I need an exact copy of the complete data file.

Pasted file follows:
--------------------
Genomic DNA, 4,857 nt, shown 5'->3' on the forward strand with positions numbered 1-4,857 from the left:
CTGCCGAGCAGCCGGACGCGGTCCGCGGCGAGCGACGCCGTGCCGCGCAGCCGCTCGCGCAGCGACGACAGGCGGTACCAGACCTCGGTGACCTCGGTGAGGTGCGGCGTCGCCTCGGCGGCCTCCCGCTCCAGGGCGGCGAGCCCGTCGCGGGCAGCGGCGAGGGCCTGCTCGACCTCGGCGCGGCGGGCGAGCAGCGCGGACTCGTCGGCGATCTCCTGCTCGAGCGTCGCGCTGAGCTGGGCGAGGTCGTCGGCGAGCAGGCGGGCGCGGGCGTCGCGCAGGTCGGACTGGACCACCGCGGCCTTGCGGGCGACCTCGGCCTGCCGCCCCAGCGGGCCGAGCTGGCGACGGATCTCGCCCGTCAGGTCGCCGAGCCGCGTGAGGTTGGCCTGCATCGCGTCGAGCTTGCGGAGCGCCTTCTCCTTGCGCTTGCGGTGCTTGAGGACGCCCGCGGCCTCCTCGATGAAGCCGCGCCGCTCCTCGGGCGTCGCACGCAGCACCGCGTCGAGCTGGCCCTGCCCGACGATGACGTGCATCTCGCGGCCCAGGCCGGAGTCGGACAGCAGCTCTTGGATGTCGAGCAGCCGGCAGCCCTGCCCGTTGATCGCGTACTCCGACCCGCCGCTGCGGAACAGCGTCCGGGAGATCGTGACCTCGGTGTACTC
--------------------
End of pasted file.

Genomic DNA, 4,857 nt, shown 5'->3' on the forward strand with positions numbered 1-4,857 from the left:
CTGCCGAGCAGCCGGACGCGGTCCGCGGCGAGCGACGCCGTGCCGCGCAGCCGCTCGCGCAGCGACGACAGGCGGTACCAGACCTCGGTGACCTCGGTGAGGTGCGGCGTCGCCTCGGCGGCCTCCCGCTCCAGGGCGGCGAGCCCGTCGCGGGCAGCGGCGAGGGCCTGCTCGACCTCGGCGCGGCGGGCGAGCAGCGCGGACTCGTCGGCGATCTCCTGCTCGAGCGTCGCGCTGAGCTGGGCGAGGTCGTCGGCGAGCAGGCGGGCGCGGGCGTCGCGCAGGTCGGACTGGACCACCGCGGCCTTGCGGGCGACCTCGGCCTGCCGCCCCAGCGGGCCGAGCTGGCGACGGATCTCGCCCGTCAGGTCGCCGAGCCGCGTGAGGTTGGCCTGCATCGCGTCGAGCTTGCGGAGCGCCTTCTCCTTGCGCTTGCGGTGCTTGAGGACGCCCGCGGCCTCCTCGATGAAGCCGCGCCGCTCCTCGGGCGTCGCACGCAGCACCGCGTCGAGCTGGCCCTGCCCGACGATGACGTGCATCTCGCGGCCCAGGCCGGAGTCGGACAGCAGCTCTTGGATGTCGAGCAGCCGGCAGCCCTGCCCGTTGATCGCGTACTCCGACCCGCCGCTGCGGAACAGCGTCCGGGAGATCGTGACCTCGGTGTACTC